Friday, October 5, 2012

Fusion Friday: Return to Foreever's Romantic Warrior - made at Caribou

I know someone in college had this record.  Besides Roxy, Genesis, Bowie, et al., some guys jazzed things up a bit.  The Crusaders, Spiro Gyra, Ponty, UK, John Martyn, and this album was played.   It is Romantic Warrior, from 1976, it is the sixth studio album of fusion band Return to Forever.  Romantic Warrior is the band's best selling record reaching eventual sales of 500,000 copies.  It was the group's first album made for Columbia Records, which may have had a positive effect on sales. This is also the first jazz-rock album by Return to Forever that was NOT recorded at New York's Record Plant Studios (instead it was recorded entirely at Caribou Ranch).

[Side note: Caribou Ranch is one of my all-time favorite recording studios.  It's on my short list of "If I Could Have Been There When They Made ____________" Studios.  Huge records were made there by Elton, John Denver, Chicago, EWF, and many others.  Sadly it burned down in 1985.]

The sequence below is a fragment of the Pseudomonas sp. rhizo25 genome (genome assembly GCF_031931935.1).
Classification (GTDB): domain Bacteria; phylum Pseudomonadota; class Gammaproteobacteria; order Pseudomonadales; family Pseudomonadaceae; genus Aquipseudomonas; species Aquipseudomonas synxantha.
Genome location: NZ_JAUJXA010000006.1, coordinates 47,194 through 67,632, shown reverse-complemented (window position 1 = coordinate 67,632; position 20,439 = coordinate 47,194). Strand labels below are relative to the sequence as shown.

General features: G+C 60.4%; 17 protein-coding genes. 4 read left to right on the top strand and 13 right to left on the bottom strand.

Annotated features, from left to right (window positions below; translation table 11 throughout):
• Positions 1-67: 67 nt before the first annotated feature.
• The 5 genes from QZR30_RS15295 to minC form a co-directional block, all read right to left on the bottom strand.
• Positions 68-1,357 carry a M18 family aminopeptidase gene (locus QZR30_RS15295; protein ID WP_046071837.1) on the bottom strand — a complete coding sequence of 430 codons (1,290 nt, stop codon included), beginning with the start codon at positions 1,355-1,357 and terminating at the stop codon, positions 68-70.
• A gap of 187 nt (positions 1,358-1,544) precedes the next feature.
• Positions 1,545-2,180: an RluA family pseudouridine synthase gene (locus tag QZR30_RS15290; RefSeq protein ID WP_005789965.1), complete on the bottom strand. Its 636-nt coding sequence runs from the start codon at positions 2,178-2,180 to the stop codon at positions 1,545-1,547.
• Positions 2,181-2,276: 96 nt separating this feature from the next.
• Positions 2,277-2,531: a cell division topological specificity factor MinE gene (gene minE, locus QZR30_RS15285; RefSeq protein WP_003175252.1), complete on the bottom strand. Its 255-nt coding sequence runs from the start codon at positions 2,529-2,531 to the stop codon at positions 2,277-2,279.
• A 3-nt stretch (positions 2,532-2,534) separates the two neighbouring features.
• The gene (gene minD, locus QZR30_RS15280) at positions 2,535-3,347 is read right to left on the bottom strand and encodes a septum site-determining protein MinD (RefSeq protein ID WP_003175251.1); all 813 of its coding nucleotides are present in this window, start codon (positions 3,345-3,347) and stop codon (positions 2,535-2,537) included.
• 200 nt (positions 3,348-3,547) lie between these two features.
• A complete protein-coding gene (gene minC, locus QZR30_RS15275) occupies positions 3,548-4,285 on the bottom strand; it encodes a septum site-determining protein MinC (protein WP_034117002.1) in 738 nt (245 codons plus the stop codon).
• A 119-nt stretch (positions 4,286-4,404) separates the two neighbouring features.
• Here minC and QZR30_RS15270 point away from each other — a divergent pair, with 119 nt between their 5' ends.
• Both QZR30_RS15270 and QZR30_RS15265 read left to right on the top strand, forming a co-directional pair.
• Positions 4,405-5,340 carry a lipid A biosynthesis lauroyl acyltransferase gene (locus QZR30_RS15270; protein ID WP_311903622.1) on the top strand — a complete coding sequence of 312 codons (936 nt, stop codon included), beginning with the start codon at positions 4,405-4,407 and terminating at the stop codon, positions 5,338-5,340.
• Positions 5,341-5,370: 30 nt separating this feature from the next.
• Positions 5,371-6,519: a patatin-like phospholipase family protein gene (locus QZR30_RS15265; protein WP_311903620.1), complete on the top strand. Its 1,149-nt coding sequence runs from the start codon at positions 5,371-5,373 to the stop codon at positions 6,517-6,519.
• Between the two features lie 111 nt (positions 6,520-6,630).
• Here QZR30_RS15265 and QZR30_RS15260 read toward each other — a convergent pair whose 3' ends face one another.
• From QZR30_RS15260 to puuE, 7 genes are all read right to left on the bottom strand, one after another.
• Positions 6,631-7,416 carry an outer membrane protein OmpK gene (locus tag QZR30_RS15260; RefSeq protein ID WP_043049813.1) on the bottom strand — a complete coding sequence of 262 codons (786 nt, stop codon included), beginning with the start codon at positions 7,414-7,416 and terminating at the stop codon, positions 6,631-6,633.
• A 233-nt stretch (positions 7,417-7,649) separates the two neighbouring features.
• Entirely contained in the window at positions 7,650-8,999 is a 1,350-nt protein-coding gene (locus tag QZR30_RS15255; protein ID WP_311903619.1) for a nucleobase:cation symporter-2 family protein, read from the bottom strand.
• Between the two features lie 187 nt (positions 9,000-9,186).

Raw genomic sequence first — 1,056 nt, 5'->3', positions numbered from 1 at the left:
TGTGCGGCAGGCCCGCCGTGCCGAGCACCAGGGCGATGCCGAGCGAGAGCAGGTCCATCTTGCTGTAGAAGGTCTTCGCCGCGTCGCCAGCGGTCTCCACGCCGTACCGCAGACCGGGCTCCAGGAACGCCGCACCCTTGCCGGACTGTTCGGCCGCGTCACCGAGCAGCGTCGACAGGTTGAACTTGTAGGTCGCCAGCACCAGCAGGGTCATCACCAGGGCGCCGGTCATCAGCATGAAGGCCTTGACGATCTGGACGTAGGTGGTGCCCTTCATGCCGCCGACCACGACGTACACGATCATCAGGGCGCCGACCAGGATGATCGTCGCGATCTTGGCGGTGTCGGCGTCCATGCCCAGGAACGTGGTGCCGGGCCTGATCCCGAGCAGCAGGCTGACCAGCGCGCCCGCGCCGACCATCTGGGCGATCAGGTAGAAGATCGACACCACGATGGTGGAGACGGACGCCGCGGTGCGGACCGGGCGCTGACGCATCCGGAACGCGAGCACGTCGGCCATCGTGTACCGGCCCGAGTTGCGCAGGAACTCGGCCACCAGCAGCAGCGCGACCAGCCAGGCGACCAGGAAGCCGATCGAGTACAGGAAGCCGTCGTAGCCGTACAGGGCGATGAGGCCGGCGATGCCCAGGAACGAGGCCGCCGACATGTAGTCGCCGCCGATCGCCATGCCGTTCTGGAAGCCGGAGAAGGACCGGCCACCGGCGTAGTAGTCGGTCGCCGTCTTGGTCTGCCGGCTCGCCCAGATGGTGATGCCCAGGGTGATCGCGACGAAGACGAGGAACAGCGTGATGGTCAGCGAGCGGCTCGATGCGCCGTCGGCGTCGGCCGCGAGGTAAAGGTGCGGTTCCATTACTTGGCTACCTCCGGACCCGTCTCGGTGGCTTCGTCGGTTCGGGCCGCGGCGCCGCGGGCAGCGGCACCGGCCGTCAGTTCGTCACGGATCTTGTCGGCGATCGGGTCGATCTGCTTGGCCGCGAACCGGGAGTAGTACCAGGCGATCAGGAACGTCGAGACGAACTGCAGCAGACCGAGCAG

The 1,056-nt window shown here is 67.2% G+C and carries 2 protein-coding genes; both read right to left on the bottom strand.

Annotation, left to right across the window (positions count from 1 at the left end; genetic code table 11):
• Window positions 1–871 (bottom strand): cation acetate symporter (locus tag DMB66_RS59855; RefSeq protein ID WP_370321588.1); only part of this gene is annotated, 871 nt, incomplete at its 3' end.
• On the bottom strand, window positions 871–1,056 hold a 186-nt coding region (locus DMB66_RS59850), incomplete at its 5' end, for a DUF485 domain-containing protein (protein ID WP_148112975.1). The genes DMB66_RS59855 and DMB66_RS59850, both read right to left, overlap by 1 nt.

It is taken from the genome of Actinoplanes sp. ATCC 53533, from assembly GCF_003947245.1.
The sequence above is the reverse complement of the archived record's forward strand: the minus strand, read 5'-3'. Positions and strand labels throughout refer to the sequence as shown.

Romantic Warrior is also their  first record to be credited solely to Return to Forever, removing the "featuring Chick Corea" moniker.  The album is more avant-garde and less funky than the band's previous album, No Mystery.  The medieval theme of the album was perhaps inspired by similar themes being used by some leading progressive rock bands of the time. The album is famous for its technically demanding playing. Fast, unison lines can be heard on many tracks.  Chick Corea contributed the longest compositions and the other members each composed one piece.  The first track, Corea's "Medieval Overture", with its distinctive melodic motifs, sets the mood for the rest of the album. Lenny White's "Sorceress" starts with a funky riff and is distinguished by Corea's synthesizers. The title track is fully acoustic. It has a long intro, which is followed by a short theme consisting of one riff. Each group member (excluding White) plays a long solo. In the end, an extended outro follows, during which fast unison patterns are heard. Al Di Meola's and Stanley Clarke's songs on side two are notable for their humorous qualities. Al Di Meola's song, "Majestic Dance", relies on rock riffs and distorted lead guitar sound, but features also fast harpsichord-like synth figures. Clarke's "The Magician" is a very complex composition, featuring playful melodies, and again, rapid unison lines. The last track of the album is Corea's "Duel of the Jester and the Tyrant", which is the longest song of the album. It has a more conventional melody as a main theme, but otherwise it follows the style of previous tracks. Notable is the intense keyboard solo showcasing Corea.  After this album Corea decided that the group's time had come to an end and he continued with another wholly new Return to Forever line-up with Clarke.  Corea dedicated the album to the founder of the Church of Scientology, L. Ron Hubbard.

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